Florida Senate passes bill allowing to-go alcoholic drink orders

One feature of the coronavirus pandemic is here to stay.
Senate President Wilton Simpson, R-Trilby.
Senate President Wilton Simpson, R-Trilby. [ PHIL SEARS | AP ]
Published Apr. 7, 2021|Updated Apr. 7, 2021

TALLAHASSEE — The bill passed the Florida Senate at about 4:50 p.m. — just in time for happy hour.

Lawmakers on Wednesday approved Senate Bill 148, which would allow Floridians to buy alcoholic drinks in to-go and delivery orders from restaurants with some restrictions. For example, the bill would only allow restaurants with at least 2,500 square feet of dining area and a capacity of at least 150 to offer to-go alcohol.

Sen. Jennifer Bradley, R-Fleming Island, the bill’s sponsor, said that she modeled her legislation after a state emergency order from last March.

That order, signed by Gov. Ron DeSantis on March 20, 2020, was intended to give a lifeline to local restaurants which had their businesses devastated by the pandemic.

“I am committed to supporting retailers, restaurants and their employees as they pursue creative business practices that safely serve consumers during this temporary period of social distancing,” DeSantis’ executive order read.

The sale of alcohol is one of the most highly regulated areas of commerce in Florida. For years, restaurant industry advocates hoped for a change to Florida’s laws which would allow customers to consume alcoholic drinks off the premises of a restaurant.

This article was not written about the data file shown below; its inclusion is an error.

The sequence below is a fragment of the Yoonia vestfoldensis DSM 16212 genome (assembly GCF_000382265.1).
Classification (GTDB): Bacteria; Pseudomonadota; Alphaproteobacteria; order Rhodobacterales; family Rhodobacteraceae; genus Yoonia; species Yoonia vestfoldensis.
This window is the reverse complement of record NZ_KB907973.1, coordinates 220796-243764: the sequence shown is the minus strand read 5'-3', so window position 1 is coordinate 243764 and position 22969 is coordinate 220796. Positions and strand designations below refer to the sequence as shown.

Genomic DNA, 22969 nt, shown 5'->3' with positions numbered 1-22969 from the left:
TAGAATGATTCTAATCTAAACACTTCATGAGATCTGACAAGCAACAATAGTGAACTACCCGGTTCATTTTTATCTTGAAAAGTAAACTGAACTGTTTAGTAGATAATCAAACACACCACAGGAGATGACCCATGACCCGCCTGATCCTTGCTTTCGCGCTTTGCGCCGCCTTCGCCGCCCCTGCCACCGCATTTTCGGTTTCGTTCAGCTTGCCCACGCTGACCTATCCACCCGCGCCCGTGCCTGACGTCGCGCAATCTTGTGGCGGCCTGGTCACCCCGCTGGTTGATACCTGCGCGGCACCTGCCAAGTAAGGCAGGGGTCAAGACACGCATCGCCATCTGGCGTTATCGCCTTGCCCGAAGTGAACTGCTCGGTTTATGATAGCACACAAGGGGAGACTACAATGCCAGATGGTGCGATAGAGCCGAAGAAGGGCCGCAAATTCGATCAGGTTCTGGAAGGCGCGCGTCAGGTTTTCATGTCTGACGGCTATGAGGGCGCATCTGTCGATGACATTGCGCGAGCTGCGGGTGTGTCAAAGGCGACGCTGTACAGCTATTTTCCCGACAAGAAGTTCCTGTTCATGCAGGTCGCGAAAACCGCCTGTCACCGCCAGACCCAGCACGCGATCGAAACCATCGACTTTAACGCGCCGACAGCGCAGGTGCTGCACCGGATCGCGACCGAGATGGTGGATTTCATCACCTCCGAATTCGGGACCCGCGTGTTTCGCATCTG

But it wasn’t until the coronavirus pandemic that such a bill became politically workable in Tallahassee, said Samantha Padgett, the general counsel of Florida Restaurant and Lodging Association, which supported SB 148.

But the bill that passed the Senate did not please everyone. Sen. Audrey Gibson was one of two “no” votes Wednesday. The Jacksonville Democrat said she voted against the bill because it would exclude smaller businesses.

Indeed, only restaurants with special restaurant licenses — which have large, high capacity dining areas, can sell alcoholic drinks to-go under the bill.

Other restrictions included in the bill: drinks sold for off-premises consumption can be no more than 32 ounces; they can’t be a factory-sealed bottle of hard liquor and to-go and delivery orders of alcohol have to come with an order of food.

A similar measure, HB 329, could be taken up in the Florida House any day. If it passes that chamber, and DeSantis signs the bill into law, the policy will go into effect July 1, 2021.

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